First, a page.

A stunning proportion of black men in the United States will not be able to vote in the November elections because they have been convicted of a felony, according to a new report released today by Human Rights Watch and The Sentencing Project. In seven states, a staggering one in four black men is permanently disenfranchised. In two states, Alabama and Florida, the ratio is one in three
If current trends continue, in a dozen states as many as 30-40% of the next generation of black men will permanently lose the right to vote.
Almost every state in the U.S. denies prisoners the right to vote. But fourteen states bar criminal offenders from voting even after they have finished their sentences. In these states, over one million ex-offenders are permanently disenfranchised.
Any felony can trigger disenfranchisement. A first-time young offender who pleads guilty to a single drug sale and is placed on probation can lose the right to vote for a lifetime.
"These people have paid their debt to society. It makes no sense to turn them into political outcasts," said Jamie Fellner, associate counsel at the New York-based Human Rights Watch and co-author of the report. "No other country in the world takes away the right to vote for life."
"Fifty years after the beginnings of the Civil Rights movement, it is tragic that every day more black citizens lose their voting rights," said Marc Mauer, report co-author and assistant director of The Sentencing Project, based in Washington. "This is not just a criminal justice issue, but one of basic democracy."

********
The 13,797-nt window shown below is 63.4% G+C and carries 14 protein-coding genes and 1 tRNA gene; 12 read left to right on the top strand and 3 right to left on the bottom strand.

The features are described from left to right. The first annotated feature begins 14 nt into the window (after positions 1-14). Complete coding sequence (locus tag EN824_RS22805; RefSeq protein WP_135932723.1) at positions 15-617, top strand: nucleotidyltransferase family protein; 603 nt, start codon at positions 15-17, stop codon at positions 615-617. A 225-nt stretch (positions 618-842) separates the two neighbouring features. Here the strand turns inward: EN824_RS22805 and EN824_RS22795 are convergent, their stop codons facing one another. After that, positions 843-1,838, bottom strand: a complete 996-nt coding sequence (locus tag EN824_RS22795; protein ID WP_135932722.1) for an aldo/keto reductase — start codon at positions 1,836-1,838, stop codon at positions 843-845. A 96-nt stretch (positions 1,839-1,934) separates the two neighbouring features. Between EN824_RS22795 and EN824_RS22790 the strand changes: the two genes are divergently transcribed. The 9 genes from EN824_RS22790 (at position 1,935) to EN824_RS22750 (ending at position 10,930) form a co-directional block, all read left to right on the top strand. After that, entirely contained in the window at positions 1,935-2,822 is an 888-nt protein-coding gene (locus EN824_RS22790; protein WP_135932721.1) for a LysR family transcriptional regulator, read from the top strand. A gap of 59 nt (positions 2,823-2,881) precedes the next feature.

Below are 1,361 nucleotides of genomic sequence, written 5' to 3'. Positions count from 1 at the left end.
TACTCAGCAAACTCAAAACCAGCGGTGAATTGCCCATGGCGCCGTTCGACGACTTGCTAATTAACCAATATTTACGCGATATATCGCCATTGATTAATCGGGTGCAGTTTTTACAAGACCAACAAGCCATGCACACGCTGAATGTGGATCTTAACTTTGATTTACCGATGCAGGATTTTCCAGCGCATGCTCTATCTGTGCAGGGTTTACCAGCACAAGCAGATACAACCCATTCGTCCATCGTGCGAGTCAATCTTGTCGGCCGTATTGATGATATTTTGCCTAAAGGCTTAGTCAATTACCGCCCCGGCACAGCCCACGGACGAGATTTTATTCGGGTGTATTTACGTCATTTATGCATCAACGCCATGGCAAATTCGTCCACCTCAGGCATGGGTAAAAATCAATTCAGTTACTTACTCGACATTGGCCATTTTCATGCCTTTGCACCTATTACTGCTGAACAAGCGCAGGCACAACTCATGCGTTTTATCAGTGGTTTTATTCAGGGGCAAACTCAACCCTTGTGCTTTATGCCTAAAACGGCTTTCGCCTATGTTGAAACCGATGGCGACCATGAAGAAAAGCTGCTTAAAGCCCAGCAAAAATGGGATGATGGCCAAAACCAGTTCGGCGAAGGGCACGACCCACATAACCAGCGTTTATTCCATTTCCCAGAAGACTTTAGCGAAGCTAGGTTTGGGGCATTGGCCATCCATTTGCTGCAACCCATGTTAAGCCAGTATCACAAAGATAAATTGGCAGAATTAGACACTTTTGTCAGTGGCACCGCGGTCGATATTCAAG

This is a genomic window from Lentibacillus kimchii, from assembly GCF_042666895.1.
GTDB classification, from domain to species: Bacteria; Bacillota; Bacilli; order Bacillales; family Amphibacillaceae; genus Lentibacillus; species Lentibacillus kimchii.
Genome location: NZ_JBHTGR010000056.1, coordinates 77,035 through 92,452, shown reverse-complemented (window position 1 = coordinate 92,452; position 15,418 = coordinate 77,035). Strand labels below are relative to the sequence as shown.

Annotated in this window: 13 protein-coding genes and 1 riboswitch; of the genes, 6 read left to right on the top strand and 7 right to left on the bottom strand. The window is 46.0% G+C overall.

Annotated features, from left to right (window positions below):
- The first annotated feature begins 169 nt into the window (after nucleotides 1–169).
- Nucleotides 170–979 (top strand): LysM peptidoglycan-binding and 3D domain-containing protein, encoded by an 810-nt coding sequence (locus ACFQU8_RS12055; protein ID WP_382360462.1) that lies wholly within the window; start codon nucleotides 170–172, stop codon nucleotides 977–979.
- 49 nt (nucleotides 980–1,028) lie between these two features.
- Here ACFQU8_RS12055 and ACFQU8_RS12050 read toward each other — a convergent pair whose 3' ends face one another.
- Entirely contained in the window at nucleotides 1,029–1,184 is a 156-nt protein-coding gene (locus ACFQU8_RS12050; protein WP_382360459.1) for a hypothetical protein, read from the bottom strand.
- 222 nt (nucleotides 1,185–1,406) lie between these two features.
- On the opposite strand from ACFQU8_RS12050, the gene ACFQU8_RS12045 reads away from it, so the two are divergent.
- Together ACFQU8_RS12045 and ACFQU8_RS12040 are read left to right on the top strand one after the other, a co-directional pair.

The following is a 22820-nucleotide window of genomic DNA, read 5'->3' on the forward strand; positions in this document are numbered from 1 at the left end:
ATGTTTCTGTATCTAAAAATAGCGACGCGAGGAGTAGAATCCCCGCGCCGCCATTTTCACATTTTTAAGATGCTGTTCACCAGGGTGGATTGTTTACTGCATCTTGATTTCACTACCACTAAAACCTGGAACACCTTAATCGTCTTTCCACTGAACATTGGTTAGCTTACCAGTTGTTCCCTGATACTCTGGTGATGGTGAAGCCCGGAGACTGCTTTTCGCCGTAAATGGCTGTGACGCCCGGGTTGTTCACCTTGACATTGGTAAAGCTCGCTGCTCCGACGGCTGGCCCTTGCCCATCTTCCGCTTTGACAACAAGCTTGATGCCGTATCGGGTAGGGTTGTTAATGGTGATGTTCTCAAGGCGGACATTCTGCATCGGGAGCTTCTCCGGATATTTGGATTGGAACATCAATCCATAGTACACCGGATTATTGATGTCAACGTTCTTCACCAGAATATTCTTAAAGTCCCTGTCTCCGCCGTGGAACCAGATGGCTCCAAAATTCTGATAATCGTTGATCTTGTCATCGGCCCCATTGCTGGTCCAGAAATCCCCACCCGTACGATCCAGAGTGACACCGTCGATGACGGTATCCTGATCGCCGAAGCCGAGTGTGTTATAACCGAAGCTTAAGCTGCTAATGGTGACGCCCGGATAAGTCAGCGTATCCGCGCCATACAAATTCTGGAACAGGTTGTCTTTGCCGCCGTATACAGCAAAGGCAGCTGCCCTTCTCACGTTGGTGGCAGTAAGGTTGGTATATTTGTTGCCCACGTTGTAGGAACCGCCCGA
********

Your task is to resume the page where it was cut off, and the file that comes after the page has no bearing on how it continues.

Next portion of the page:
Nationwide, a total of 1.4 million black men—thirteen percent of all black men—cannot vote either because they are permanently disenfranchised ex-offenders, or because they are convicted felons currently in prison, on probation or on parole. The number of disenfranchised adults of all races is 3.9 million, three-quarters of whom are not in prison but are on probation or parole or have completed their sentences.
The report, Losing the Vote: The Impact of Felony Disenfranchisement Laws in the United States, is the first-ever state-by-state analysis of the impact of felony disenfranchisement laws.
The rate of disenfranchisement has grown higher in recent years as a result of harsh drug laws and mandatory sentencing requirements, which have sharply increased the number of offenders behind bars.
Disenfranchised ex-offenders can seek a gubernatorial pardon to restore their voting rights, but few have the information or resources needed to do so. In Virginia, for example, there are more than 200,000 ex-offenders, but in 1996 and 1997, only 404 regained their voting rights.
Human Rights Watch and The Sentencing Project call for an end to permanent disenfranchisement. They also urge Congress and state legislatures to ensure citizens convicted of a felony retain their ability to vote unless disenfranchisement is part of a court-imposed sentence for specified serious crimes. In addition, the two organizations urge the United Nations Human Rights Committee to address U.S. criminal disenfranchisement laws in light of international human rights treaties prohibiting unreasonable or racially discriminatory restrictions on the right to vote.
Human Rights Watch is an independent non-profit organization that uses research and advocacy to promote respect for internationally recognized human rights in the Americas, Africa, Asia, Europe, and the Middle East.
The Sentencing Project is a national non-profit organization engaged in research and advocacy on criminal justice policy.